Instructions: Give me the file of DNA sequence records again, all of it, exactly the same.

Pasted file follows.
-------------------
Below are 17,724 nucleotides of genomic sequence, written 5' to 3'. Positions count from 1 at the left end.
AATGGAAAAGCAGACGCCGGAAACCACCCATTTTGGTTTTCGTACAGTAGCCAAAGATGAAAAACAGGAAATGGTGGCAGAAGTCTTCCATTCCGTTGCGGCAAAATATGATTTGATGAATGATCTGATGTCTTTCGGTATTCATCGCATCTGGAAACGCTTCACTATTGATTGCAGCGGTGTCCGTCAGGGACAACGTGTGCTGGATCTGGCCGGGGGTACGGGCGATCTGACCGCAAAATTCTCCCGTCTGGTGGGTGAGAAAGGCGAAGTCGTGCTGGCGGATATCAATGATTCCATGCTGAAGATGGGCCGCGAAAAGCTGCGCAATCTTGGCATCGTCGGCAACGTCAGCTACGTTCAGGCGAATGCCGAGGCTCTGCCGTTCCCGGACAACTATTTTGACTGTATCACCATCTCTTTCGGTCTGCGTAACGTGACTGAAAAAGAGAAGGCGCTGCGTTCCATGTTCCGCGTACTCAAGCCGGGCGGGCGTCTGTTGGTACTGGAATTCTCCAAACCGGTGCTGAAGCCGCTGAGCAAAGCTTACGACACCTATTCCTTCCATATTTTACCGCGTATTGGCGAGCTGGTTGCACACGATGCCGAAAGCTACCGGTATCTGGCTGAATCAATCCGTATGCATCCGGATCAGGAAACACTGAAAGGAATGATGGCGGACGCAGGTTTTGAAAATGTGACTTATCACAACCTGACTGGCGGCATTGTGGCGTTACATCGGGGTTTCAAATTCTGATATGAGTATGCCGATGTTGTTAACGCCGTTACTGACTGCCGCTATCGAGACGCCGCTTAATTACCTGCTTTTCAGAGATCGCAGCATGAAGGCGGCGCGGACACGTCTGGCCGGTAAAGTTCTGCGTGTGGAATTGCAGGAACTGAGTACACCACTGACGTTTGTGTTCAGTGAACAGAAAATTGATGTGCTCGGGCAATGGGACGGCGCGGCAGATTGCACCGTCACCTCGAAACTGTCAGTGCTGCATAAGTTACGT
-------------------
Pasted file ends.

Below are 17,724 nucleotides of genomic sequence, written 5' to 3'. Positions count from 1 at the left end.
AATGGAAAAGCAGACGCCGGAAACCACCCATTTTGGTTTTCGTACAGTAGCCAAAGATGAAAAACAGGAAATGGTGGCAGAAGTCTTCCATTCCGTTGCGGCAAAATATGATTTGATGAATGATCTGATGTCTTTCGGTATTCATCGCATCTGGAAACGCTTCACTATTGATTGCAGCGGTGTCCGTCAGGGACAACGTGTGCTGGATCTGGCCGGGGGTACGGGCGATCTGACCGCAAAATTCTCCCGTCTGGTGGGTGAGAAAGGCGAAGTCGTGCTGGCGGATATCAATGATTCCATGCTGAAGATGGGCCGCGAAAAGCTGCGCAATCTTGGCATCGTCGGCAACGTCAGCTACGTTCAGGCGAATGCCGAGGCTCTGCCGTTCCCGGACAACTATTTTGACTGTATCACCATCTCTTTCGGTCTGCGTAACGTGACTGAAAAAGAGAAGGCGCTGCGTTCCATGTTCCGCGTACTCAAGCCGGGCGGGCGTCTGTTGGTACTGGAATTCTCCAAACCGGTGCTGAAGCCGCTGAGCAAAGCTTACGACACCTATTCCTTCCATATTTTACCGCGTATTGGCGAGCTGGTTGCACACGATGCCGAAAGCTACCGGTATCTGGCTGAATCAATCCGTATGCATCCGGATCAGGAAACACTGAAAGGAATGATGGCGGACGCAGGTTTTGAAAATGTGACTTATCACAACCTGACTGGCGGCATTGTGGCGTTACATCGGGGTTTCAAATTCTGATATGAGTATGCCGATGTTGTTAACGCCGTTACTGACTGCCGCTATCGAGACGCCGCTTAATTACCTGCTTTTCAGAGATCGCAGCATGAAGGCGGCGCGGACACGTCTGGCCGGTAAAGTTCTGCGTGTGGAATTGCAGGAACTGAGTACACCACTGACGTTTGTGTTCAGTGAACAGAAAATTGATGTGCTCGGGCAATGGGACGGCGCGGCAGATTGCACCGTCACCTCGAAACTGTCAGTGCTGCATAAGTTACGT